The Lady and The Dale · The Charley Project · Jury Duty
(Not us, thankfully.) Plus a mommyblogger's fake kidnap scare, and a journo scam.
|Best Evidence||Jan 11||4||2|
Welcome back, all. Hard not to feel somewhat extraneous, with everything going on at the national level — and if you’ve got longreads or listens you’ve found helpful or striking, concerning the high crimes unfolding in D.C., please share them with us in the comments, or at 919-75-CRIME (that’s a textable number, BTW) if you’d rather communicate privately. — SDB
A “mommy influencer” went viral thanks to an Instagram video suggesting a couple tried to kidnap her kids in a craft store. The story — which, shocker, turned out to be baseless Karening by Katie Sorensen, who has since deleted her Insta — may have been signal-boosted by QAnon hashtag #savethechildren, according to the accused couple’s daughter. (The SFGate piece I’ve just linked is at pains to pause for a not-that-quick, very-low-pH explainer about Qberts and their kookbag beliefs, which I’m all for in theory, though in practice, I’m not seeing an explicit link between Sorensen and QAnon; she just seems like a drama queen who played into Q narratives, but feel free to correct me.)
This all went down before Christmas, and once Sorensen’s spot got blown up, the accused couple — and local police — appeared ready to make an example of Sorensen:
Although Sorensen said in her video that she wasn’t interested in pressing charges, police said in a follow-up interview she did want the couple prosecuted for attempted kidnapping. Now, Petaluma police are investigating whether Sorensen herself will face hate crime or false report charges.
But I’m not finding any updates from the last week or so. If you hear anything (or have access to the Petaluma, CA parent rumor mill), drop us a line. — SDB
Women in sports media, look out: a scammer is using a fake job offer to show-me-your-tits female journos. He’s probably stopped now, since the Association of Women in Sports Media tipped its members last week that a “creep” calling himself “Trevor” (…of course he was) and claiming an affiliation first with Yahoo Sports, then with Barstool was targeting women in the field (and in one case, a woman’s mom). He reached out to personal numbers with a job listing, then quickly got sketchy with requests to see them on camera in low-cut tops and short skirts.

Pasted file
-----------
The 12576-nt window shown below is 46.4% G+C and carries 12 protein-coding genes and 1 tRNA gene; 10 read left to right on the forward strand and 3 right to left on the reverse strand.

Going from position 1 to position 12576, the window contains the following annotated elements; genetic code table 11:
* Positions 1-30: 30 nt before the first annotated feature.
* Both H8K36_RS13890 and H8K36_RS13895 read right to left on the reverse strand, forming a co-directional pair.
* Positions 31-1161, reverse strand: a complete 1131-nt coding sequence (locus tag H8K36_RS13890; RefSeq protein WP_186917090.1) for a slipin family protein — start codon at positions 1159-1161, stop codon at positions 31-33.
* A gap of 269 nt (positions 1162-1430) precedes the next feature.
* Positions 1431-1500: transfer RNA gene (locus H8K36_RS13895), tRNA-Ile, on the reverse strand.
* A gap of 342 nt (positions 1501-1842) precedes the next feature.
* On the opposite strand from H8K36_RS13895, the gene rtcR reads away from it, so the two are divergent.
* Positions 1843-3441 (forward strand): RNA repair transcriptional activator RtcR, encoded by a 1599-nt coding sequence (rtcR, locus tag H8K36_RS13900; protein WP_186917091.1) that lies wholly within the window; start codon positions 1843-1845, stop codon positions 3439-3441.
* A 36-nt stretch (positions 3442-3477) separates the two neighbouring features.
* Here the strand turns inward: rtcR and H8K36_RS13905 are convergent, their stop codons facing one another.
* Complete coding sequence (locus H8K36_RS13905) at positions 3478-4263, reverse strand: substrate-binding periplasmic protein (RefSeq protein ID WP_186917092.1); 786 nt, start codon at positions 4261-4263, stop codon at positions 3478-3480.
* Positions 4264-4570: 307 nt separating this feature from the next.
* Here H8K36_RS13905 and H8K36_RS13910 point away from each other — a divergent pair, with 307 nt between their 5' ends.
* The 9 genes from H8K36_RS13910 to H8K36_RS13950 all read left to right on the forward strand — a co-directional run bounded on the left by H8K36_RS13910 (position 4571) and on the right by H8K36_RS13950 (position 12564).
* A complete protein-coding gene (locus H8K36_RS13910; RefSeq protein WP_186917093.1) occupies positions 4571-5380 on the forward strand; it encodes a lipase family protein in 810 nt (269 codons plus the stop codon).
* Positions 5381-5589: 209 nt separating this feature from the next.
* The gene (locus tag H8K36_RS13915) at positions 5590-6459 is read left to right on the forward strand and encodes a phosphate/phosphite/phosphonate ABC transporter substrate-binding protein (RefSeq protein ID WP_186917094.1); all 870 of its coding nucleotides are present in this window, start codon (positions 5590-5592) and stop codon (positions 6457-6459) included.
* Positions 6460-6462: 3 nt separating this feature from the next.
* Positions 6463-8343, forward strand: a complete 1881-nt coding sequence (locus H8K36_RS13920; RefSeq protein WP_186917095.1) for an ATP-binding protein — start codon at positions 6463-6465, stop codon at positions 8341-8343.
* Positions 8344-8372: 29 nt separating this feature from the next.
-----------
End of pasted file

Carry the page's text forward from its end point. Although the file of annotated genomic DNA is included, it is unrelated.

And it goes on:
Almost as grody as “Trevor”’s feeble catfishing attempt was the reaction of Barstool Sports chief Dave Portnoy, who instead of denying any affiliation with “Trevor” decided to whine about one of the targets slandering him by posting the exchange on Twitter.
Amy McKenna @AmyCMcKennaYes, it seems to be a fake offer. I posted it to show the types of things that women in sports get on a regular basis - real or fake - still awful and annoying.
What have we learned? 1) Don’t be named Trevor; 2) Barstool sucks. — SDB
The Lady And The Dale hits HBO January 31. The Dale was a three-wheeled two-seater whose inventor, Elizabeth Carmichael, hoped it would revolutionize the automotive industry…or her bank balance. But the entire company turned out to be a scam, and Carmichael was convicted of various fraud and money-laundering charges, only to disappear during a lengthy appeals fight. An Unsolved Mysteries viewer tip returned her to law-enforcement custody in the late eighties; Carmichael died in 2004. Now the Duplasses have a four-part HBO series on Carmichael, her car, and her grift. The trailer dropped last week:
Can’t wait for this one; the contemporary footage alone is going to be bonkers. — SDB
Another one from the Best American Crime Writing 2002 file: D. Graham Burnett’s account of serving as jury foreman on a murder trial for the New York Times. Having gotten called almost relentlessly during the time I lived in Manhattan, I have to give Burnett credit for evoking the simultaneously august and frumpily stale surroundings:
Actually ending up on a jury never crossed my mind. The day before I reported for duty, I had a conversation with a friend, a logician, who claimed that the magic word was ''philosophy'': once the lawyers heard it, you were kindly asked to leave*. I figured that introducing myself as an academic ought to have the same effect. With a lawyer wife who had worked for a public defender's office, I promised to give any healthy prosecutor hives.